As you know, Aurora are the only RICS accredited project management and quantity surveying company here in Finland. Now that you are a qualified member, how would you describe to a potential client the value this brings?
Finland is full of project managers, but way of work or ethics is not harmonized. A clear need here in corner of Europe is to get high-quality contract managers and common way of work in project management. Finns have long traditions in project management from forest industry and heavy industry that we have had for decades, but professionals don’t have common way of work, and thus a Client will not know what they get when they are looking for a PM. In addition, traditions in contract management differ from other Europe, as in Finland it is common that a PM takes care of everything, and quality of service may differ. After I have seen references from other countries and great role models with membership of RICS, it is clear that membership increases trust and brings confidence foe Client’s, that person who has membership in RICS will deliver high quality service. Membership guarantees to Clients that they will get professionals with certain knowledge on processes and methodology, commercial management and contract management, and special skills at various other aspects that are needed in management of every investment. I really like the way of thinking at RICS, that expectations for services are harmonized.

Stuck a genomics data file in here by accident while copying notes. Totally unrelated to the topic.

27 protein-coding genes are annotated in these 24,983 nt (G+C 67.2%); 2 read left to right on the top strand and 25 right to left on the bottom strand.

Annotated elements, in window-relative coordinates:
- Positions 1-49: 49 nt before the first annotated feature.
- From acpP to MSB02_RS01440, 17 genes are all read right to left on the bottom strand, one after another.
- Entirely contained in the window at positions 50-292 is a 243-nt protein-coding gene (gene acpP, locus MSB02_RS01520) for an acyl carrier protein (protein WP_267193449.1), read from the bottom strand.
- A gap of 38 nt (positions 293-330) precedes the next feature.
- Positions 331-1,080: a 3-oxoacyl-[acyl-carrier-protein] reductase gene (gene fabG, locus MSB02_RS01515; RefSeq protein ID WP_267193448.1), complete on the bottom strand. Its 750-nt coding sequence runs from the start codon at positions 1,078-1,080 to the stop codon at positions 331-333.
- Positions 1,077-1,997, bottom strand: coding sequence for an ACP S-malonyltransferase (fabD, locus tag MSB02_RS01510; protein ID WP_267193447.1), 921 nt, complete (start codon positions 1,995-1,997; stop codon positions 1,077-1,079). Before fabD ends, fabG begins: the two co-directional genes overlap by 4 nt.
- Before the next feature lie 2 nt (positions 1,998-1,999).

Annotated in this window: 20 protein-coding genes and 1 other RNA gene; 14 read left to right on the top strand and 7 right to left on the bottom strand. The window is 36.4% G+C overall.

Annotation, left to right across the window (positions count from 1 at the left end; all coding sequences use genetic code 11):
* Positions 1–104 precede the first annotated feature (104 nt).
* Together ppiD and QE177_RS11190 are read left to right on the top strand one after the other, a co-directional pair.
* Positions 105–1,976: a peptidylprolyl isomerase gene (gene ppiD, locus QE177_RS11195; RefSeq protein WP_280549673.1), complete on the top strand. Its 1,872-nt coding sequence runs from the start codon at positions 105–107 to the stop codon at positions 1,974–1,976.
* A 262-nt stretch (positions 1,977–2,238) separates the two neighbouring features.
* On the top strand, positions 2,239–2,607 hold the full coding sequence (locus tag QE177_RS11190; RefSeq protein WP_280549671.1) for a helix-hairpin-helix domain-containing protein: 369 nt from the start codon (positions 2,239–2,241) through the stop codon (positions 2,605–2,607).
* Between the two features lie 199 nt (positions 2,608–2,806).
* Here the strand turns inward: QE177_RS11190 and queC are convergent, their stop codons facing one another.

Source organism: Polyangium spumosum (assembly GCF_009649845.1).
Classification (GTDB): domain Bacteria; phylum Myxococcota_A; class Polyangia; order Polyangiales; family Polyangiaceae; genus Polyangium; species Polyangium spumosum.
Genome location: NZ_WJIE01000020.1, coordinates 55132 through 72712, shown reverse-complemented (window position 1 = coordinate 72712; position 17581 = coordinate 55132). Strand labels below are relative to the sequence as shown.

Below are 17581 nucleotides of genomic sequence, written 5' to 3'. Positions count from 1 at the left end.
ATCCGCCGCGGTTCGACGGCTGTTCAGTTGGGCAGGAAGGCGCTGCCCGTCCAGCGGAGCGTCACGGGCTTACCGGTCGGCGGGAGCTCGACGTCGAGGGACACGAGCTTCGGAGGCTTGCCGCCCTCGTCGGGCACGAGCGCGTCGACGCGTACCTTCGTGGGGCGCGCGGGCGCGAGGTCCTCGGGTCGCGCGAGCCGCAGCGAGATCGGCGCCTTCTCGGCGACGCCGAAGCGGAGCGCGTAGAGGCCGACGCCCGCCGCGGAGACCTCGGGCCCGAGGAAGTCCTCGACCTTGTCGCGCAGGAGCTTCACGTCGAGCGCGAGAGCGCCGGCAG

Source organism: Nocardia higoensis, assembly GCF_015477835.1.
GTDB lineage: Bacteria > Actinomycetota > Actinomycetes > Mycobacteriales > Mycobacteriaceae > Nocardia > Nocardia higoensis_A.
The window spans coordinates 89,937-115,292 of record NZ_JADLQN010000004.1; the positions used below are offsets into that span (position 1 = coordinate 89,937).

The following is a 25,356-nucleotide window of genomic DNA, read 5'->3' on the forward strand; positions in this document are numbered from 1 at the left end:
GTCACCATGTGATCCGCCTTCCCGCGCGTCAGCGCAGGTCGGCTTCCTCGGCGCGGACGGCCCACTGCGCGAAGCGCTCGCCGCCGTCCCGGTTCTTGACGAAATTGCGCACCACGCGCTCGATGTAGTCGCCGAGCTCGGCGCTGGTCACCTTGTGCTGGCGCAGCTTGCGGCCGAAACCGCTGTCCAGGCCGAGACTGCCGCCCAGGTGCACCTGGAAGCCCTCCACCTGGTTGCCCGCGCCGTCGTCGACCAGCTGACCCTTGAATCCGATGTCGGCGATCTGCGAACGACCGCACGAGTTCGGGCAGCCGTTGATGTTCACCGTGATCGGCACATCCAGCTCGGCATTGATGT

Out of all of the RICS competencies, which 2 are your favourite and why?
All competencies have interesting aspects; amount of information is vast once you start you dive into some of them. If I need to select only 2 pieces, first belongs to my favorite topic in project management, which is Leading of Projects, People, Teams, with focus on leading of teams. I do feel that a project is like an engine, and stakeholders are the pieces of which that engine consists of. It is super interesting to gather correct team, set goals and targets, and then make that team work together so that targets are met. This requires problem solving, and understanding of different characters and strengths of teammates, and how to make them work in best possible way.